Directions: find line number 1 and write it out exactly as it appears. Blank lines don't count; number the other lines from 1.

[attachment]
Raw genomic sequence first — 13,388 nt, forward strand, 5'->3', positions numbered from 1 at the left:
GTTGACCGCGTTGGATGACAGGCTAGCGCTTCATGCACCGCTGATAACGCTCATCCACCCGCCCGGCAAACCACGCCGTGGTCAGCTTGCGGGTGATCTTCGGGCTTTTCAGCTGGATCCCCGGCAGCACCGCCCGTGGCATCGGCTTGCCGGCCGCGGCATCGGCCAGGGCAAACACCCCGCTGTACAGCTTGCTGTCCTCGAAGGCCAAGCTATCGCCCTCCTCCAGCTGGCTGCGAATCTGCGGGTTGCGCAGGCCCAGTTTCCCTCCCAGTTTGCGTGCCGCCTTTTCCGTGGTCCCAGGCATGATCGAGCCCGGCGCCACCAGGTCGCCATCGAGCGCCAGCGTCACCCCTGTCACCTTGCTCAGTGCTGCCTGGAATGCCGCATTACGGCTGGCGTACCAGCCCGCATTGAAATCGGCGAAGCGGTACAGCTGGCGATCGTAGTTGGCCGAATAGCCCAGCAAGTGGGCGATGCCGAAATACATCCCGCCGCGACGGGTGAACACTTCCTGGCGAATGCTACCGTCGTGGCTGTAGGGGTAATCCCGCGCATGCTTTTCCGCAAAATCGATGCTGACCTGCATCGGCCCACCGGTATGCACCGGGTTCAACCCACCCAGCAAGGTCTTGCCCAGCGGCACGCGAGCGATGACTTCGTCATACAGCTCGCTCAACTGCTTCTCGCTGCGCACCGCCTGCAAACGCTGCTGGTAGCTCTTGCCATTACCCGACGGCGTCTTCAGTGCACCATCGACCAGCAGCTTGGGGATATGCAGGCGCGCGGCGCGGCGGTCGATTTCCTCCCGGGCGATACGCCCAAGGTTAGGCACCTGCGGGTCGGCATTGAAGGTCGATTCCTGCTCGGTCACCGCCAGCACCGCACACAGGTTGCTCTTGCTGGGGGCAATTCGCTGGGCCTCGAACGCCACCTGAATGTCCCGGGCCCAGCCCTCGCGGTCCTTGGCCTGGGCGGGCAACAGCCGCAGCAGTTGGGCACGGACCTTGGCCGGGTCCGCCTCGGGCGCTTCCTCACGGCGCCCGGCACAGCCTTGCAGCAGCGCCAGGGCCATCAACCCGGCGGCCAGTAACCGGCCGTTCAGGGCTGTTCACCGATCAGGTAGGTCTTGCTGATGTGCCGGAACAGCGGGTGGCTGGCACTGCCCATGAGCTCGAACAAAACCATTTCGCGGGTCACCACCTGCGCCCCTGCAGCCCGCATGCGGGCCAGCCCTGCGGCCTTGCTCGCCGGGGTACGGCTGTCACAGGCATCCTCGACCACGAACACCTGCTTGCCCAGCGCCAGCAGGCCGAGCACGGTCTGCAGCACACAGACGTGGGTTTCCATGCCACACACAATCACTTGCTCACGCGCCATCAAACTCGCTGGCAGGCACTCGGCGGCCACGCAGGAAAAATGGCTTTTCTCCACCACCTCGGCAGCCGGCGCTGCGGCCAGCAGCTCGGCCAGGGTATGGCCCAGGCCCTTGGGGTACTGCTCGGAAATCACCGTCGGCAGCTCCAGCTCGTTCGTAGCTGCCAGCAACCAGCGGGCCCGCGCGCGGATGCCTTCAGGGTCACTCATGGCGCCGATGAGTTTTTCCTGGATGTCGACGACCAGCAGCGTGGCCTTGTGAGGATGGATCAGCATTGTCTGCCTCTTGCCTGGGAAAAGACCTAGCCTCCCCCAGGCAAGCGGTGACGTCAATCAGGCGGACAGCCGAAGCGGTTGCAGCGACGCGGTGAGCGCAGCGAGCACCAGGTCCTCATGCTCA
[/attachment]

Raw genomic sequence first — 13,388 nt, forward strand, 5'->3', positions numbered from 1 at the left: